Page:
3)   The end of history should not be taken to mean the end of all conflict

  • Conflict can arise from nationalistic and religious groups [i.e. those outside the liberal world]

4)   Fukuyama is not wholly unambivalent about the ‘end of history.’  It will, he suggest be a ‘very sad time’

  • There will no longer be daring leaps of human imagination and valiant struggles of great principle; politics will become an extension of the regulative processes of markets
  • Idealism will be replaced by economic management and the solving of technical problems in the pursuit of consumer satisfaction




Criticism of Fukuyama’s argument

1)   Liberalism cannot be treated as a unity

  • Locke, Bentham, and Mill embody different conceptions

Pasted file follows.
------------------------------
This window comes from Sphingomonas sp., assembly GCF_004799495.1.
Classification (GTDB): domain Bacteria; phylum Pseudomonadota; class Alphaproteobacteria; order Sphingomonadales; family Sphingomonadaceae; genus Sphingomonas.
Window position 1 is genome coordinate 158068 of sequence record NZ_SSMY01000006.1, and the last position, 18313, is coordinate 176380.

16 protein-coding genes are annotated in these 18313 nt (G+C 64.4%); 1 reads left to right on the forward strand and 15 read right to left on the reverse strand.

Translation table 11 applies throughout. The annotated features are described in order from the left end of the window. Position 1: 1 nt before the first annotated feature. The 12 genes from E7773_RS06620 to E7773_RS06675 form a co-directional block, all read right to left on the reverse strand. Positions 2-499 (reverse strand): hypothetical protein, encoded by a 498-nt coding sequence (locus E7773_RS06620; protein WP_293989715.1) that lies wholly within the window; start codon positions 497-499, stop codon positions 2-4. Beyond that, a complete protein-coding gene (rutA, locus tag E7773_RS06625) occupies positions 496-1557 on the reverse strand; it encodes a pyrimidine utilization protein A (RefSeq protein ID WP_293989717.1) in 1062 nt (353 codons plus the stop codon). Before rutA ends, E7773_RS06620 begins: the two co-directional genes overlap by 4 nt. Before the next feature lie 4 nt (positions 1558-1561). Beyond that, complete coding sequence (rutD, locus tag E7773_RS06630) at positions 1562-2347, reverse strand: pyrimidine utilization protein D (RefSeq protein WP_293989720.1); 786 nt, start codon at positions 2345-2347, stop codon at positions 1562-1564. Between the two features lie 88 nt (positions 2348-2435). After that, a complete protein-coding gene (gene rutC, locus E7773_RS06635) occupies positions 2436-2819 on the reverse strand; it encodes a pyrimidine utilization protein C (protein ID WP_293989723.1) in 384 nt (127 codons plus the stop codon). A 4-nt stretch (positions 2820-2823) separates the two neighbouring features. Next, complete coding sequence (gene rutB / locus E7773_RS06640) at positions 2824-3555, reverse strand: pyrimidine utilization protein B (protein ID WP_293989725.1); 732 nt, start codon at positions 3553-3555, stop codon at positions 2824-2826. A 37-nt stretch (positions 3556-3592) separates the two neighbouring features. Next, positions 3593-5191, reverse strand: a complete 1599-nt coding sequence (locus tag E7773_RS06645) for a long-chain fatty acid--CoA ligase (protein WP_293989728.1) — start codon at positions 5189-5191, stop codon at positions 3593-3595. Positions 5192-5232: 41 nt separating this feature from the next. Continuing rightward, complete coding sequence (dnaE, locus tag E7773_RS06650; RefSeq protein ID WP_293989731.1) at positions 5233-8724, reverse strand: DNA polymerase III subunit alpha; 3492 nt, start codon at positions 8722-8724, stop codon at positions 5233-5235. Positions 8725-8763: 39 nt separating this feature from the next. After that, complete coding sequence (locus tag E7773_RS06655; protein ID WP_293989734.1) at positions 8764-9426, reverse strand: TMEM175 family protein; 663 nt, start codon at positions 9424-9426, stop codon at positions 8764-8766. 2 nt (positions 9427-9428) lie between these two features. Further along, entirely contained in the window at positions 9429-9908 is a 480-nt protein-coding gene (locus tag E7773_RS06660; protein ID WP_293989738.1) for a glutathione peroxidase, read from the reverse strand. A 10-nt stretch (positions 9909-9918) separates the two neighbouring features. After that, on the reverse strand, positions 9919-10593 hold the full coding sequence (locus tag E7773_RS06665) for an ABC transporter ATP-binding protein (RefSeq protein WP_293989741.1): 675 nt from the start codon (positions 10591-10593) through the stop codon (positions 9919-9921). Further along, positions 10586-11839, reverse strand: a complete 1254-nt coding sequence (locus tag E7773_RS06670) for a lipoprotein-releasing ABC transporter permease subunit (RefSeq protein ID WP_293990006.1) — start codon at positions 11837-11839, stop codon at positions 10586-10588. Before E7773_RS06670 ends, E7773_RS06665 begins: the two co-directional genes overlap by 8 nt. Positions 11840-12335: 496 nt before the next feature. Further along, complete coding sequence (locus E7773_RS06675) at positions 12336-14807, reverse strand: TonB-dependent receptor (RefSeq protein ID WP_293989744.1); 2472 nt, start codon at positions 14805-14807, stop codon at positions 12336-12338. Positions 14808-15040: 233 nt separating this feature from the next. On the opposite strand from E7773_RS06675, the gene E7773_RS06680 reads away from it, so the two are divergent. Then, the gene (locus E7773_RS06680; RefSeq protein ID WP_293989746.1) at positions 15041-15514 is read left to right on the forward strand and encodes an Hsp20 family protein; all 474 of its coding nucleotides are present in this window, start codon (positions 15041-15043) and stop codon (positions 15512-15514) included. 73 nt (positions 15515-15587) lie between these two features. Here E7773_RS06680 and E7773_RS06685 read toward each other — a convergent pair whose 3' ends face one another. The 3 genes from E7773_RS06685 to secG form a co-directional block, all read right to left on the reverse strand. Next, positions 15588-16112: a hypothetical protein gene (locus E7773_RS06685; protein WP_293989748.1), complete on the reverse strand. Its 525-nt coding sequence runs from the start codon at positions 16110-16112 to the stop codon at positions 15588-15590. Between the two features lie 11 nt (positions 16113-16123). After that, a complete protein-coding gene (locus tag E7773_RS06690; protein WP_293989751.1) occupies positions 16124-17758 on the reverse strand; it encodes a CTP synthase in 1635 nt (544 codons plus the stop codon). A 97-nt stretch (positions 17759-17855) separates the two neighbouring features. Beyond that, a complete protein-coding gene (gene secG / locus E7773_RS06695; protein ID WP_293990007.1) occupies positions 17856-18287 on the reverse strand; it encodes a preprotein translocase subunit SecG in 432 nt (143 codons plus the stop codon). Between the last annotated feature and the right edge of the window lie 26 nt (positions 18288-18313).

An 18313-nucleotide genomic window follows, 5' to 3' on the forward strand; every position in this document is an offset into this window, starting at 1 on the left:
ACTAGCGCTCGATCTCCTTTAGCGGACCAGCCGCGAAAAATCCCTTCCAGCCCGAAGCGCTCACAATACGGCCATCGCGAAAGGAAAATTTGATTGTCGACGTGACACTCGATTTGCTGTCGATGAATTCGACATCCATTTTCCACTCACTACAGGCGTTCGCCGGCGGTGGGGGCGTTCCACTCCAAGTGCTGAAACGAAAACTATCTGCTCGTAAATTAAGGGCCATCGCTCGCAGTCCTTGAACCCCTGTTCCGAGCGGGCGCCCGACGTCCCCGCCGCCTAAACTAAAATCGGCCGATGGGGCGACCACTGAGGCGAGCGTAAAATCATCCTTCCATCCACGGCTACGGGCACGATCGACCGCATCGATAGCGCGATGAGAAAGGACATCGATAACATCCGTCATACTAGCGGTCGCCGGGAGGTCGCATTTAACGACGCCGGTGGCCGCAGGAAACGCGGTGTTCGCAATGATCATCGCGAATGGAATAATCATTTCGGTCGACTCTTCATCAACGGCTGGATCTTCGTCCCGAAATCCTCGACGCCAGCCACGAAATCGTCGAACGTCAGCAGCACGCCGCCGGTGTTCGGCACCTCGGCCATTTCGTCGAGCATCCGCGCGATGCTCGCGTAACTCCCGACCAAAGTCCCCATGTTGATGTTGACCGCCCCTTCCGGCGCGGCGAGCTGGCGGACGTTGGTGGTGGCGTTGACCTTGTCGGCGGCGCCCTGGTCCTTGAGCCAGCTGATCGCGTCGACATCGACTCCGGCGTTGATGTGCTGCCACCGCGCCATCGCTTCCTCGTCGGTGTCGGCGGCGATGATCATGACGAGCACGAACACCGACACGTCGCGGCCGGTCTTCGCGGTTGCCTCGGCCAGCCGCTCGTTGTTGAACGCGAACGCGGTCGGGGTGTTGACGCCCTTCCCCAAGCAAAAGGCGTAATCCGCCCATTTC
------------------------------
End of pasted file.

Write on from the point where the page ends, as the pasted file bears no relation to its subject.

2)   Fukuyama does not explore whether there are any tensions or even contradictions between the “liberal” and “democratic’ components of liberal democracy

3)   The degree to which inequalities of ownership and control create differences of interests that can spark clashes of value, principle, belief within the West and between the West and the “developing world” is also barely considered

4)   Fukuyama neglects to inquire into the extent to which market relations are themselves power relations that can constrain and limit the democratic process (223)


Callinico’s Critique of Contemporary Capitalism

v The collapse of Stalinism in 1989 was not the defeat of Marxism but the authoritarian distortion of Marxism.  And what in 1989 was not “democracy” but “capitalism’

v The present era is constituted by a single unified economic system, marked by exploitation and inequality